Commentary: Silicon Valley’s Corporate Totalitarianism Growing

by George Rasley, CHQ Editor


In a dystopian future envisioned by some of science fiction’s greatest authors, mankind is ruled not by elected leaders or by warlords who came to power through victory in battle. Instead, humans have become the virtual slaves of soulless totalitarian corporations that vie with each other for control of resources and populations.

If you think that bizarre form of fascism is impossible or so unlikely to succeed that you don’t have to worry about it consider the following developments reported by Mike Elgan for

Mr. Elgan reports that Communist China’s social credit system, a technology-enabled, surveillance-based nationwide program designed to nudge citizens toward better behavior is increasingly being copied by American tech companies and social media platforms.

The ultimate goal of the Chinese Communist system is to “allow the trustworthy to roam everywhere under heaven while making it hard for the discredited to take a single step,” according to the Chinese government.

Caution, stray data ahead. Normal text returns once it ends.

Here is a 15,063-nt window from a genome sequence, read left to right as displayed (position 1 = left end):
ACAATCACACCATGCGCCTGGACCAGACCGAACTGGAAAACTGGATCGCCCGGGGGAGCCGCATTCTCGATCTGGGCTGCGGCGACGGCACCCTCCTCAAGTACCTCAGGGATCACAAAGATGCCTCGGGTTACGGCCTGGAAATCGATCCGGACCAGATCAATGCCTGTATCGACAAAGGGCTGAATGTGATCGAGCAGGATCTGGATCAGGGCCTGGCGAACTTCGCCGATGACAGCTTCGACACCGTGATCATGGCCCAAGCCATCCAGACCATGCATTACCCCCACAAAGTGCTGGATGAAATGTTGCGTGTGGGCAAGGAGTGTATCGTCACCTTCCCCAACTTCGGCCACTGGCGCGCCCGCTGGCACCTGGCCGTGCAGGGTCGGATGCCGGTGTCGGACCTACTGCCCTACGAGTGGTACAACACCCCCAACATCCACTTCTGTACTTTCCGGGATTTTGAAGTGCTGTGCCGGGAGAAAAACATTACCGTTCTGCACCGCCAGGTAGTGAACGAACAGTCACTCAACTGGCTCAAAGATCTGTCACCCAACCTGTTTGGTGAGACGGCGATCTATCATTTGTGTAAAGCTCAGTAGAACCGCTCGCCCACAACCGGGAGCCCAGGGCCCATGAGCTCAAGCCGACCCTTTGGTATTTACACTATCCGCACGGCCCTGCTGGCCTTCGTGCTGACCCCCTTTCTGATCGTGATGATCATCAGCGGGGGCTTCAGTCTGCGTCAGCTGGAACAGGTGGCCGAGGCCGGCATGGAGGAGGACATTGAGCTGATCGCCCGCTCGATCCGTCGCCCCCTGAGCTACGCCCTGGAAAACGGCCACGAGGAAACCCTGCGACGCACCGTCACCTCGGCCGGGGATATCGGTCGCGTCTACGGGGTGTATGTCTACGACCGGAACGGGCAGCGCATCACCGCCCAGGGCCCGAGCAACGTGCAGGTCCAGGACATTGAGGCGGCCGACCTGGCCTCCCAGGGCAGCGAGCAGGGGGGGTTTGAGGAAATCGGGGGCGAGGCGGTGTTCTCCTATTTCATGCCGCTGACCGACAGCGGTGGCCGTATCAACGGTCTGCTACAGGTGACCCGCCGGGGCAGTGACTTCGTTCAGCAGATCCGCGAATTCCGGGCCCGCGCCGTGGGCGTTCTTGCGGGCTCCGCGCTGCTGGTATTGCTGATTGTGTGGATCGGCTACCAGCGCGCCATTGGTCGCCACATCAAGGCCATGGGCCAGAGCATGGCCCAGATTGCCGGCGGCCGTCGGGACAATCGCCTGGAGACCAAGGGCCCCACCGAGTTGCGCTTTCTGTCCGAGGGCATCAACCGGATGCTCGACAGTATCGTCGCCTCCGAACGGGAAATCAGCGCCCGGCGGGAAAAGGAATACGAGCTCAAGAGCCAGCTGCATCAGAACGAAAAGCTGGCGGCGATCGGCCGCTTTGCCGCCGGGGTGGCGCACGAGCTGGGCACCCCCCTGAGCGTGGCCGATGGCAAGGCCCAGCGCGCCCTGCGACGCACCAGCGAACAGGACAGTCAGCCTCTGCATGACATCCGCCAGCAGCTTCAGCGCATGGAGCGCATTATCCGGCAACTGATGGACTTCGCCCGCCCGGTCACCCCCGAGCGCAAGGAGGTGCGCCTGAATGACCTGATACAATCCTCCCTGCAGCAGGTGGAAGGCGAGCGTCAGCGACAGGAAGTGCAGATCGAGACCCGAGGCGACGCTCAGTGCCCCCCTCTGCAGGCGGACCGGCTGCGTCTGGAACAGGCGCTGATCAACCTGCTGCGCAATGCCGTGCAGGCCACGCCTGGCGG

In place since 2014, Mr. Elgan reports the social credit system is a work in progress that could evolve by next year into a single, nationwide point system for all Chinese citizens, akin to a financial credit score. It aims to punish for transgressions that can include membership in or support for the Falun Gong or Tibetan Buddhism, failure to pay debts, excessive video gaming, criticizing the government, late payments, failing to sweep the sidewalk in front of your store or house, smoking or playing loud music on trains, jaywalking, and other actions deemed illegal or unacceptable by the Chinese government.

Punishments can be harsh, says Elgan, including bans on leaving the country, using public transportation, checking into hotels, hiring for high-visibility jobs, or acceptance of children to private schools. It can also result in slower internet connections and social stigmatization in the form of registration on a public blacklist.